UK judge blocks US extradition of WikiLeaks founder Julian Assange News
UK judge blocks US extradition of WikiLeaks founder Julian Assange

A British judge on Monday denied a request from US officials to extradite WikiLeaks founder Julian Assange to face espionage charges. In her ruling, the judge stated that extraditing Assange would be “oppressive” on his mental health, citing evidence of harsh US prison conditions and risk of suicide.

Assange, an Australian internet activist, has been charged in the US under the Espionage Act for illegally obtaining and sharing classified material related to national security. The US alleges that Assange published classified military communications that he received from a former intelligence analyst in the US Army on a website he created, WikiLeaks. Assange founded WikiLeaks to publish news leaks and classified media to bring important news and information to the public. The US argues that Assange’s disclosures put US national security and armed forces at risk and that Assange knew of these dangers when he publicized the information.

Defense lawyers argued that Assange faces a politically motivated prosecution in the US, and therefore extradition of Assange would constitute an abuse of process. However, District Judge Vanessa Baraitser rejected this argument, ruling that the internet activist would be afforded a fair trial in the event of extradition. Despite this ruling, Baraitser carefully considered the “special administrative measures” that Assange would most likely be subjected to in US prison.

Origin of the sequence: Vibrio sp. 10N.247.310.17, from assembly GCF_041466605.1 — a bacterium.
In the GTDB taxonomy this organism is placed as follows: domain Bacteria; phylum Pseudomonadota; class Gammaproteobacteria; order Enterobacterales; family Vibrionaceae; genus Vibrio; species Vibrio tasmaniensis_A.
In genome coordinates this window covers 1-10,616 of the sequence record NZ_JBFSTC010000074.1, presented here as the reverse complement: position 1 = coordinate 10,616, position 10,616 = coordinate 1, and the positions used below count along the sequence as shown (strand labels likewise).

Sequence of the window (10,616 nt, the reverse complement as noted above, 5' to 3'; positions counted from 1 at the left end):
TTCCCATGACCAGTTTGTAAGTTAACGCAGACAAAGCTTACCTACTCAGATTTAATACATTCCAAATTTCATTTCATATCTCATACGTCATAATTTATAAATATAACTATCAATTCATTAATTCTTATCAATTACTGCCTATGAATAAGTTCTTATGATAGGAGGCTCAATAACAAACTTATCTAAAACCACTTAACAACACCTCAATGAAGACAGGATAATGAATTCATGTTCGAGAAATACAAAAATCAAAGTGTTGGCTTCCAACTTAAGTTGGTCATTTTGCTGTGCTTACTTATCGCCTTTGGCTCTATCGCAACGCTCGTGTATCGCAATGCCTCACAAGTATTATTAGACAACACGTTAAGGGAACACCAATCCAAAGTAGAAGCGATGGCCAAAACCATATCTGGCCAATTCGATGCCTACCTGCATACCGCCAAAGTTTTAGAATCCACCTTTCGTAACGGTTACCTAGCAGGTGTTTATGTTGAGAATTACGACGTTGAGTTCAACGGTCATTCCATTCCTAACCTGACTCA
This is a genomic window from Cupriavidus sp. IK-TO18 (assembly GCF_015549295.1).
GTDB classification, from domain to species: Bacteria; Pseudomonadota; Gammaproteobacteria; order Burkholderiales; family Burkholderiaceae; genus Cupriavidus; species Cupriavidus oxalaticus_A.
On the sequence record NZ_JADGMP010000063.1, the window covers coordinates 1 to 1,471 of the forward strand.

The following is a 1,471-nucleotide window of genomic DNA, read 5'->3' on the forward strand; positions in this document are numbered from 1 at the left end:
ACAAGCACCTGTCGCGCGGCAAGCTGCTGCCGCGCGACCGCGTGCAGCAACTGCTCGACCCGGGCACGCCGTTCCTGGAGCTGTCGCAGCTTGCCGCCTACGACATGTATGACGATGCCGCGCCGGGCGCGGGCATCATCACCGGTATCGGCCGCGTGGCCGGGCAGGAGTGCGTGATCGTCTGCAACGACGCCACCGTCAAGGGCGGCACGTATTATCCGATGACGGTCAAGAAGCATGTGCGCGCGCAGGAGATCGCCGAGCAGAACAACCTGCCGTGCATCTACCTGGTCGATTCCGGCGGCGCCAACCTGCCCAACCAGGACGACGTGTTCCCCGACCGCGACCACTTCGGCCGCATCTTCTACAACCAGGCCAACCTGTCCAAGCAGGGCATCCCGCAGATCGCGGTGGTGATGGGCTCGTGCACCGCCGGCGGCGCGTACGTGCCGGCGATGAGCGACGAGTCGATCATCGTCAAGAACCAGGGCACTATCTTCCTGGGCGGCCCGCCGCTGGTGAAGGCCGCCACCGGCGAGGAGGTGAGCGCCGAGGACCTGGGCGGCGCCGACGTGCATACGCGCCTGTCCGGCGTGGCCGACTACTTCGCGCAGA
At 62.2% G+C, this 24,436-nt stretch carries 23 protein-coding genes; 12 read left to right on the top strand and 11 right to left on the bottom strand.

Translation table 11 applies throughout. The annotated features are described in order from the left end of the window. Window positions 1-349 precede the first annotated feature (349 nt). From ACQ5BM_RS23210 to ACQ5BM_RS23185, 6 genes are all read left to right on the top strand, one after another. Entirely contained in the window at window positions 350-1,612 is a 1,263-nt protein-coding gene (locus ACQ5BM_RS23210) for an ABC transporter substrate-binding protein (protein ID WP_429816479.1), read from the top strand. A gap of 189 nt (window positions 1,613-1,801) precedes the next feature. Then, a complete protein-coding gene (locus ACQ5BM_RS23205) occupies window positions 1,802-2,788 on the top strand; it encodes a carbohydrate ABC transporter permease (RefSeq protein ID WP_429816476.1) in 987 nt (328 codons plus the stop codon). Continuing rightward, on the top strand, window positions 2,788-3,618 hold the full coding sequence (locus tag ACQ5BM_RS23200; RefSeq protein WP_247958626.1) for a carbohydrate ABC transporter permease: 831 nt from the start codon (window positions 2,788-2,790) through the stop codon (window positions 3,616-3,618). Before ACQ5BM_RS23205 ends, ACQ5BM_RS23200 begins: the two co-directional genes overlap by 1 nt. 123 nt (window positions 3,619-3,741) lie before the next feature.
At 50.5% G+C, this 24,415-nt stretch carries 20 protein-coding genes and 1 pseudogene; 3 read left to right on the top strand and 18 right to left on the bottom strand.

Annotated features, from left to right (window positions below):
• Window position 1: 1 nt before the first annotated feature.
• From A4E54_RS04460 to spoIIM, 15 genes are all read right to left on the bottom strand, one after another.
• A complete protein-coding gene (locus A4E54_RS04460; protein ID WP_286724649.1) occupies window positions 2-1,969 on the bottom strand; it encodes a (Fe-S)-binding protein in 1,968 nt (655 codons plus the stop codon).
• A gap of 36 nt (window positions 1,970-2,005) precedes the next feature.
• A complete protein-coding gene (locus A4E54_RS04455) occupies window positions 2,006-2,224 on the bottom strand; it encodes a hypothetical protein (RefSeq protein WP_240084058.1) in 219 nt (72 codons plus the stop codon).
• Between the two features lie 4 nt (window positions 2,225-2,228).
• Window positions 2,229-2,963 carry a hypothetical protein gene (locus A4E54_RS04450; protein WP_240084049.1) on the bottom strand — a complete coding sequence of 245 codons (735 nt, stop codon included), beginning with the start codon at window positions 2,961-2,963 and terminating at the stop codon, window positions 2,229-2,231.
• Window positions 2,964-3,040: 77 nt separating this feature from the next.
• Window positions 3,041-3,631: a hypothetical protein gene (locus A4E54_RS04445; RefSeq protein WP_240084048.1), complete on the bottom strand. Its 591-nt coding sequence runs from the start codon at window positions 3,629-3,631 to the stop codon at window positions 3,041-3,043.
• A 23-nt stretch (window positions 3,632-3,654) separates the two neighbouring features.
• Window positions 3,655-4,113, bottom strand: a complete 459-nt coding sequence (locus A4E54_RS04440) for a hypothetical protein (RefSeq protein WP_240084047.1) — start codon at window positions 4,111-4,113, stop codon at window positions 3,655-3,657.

Baraitser ultimately denied the extradition request and ordered Assange to be discharged. She found that the “harsh” conditions that Assange would face in US prison, specifically isolation, would negatively impact his already deteriorating mental health. She stated in her opinion, “I find that the mental condition of Mr. Assange is such that it would be oppressive to extradite him to the United States of America.” The British judge relied on evidence she received from a psychiatrist who analyzed Assange in a London prison that Assange was “severely or moderately depressed” and at high risk for suicide.

The judge’s ruling against the US request allows the WikiLeaks Founder to evade US law enforcement. However, the US government stated it would appeal the decision and asked for Assange to be remanded in custody while the matter is still ongoing.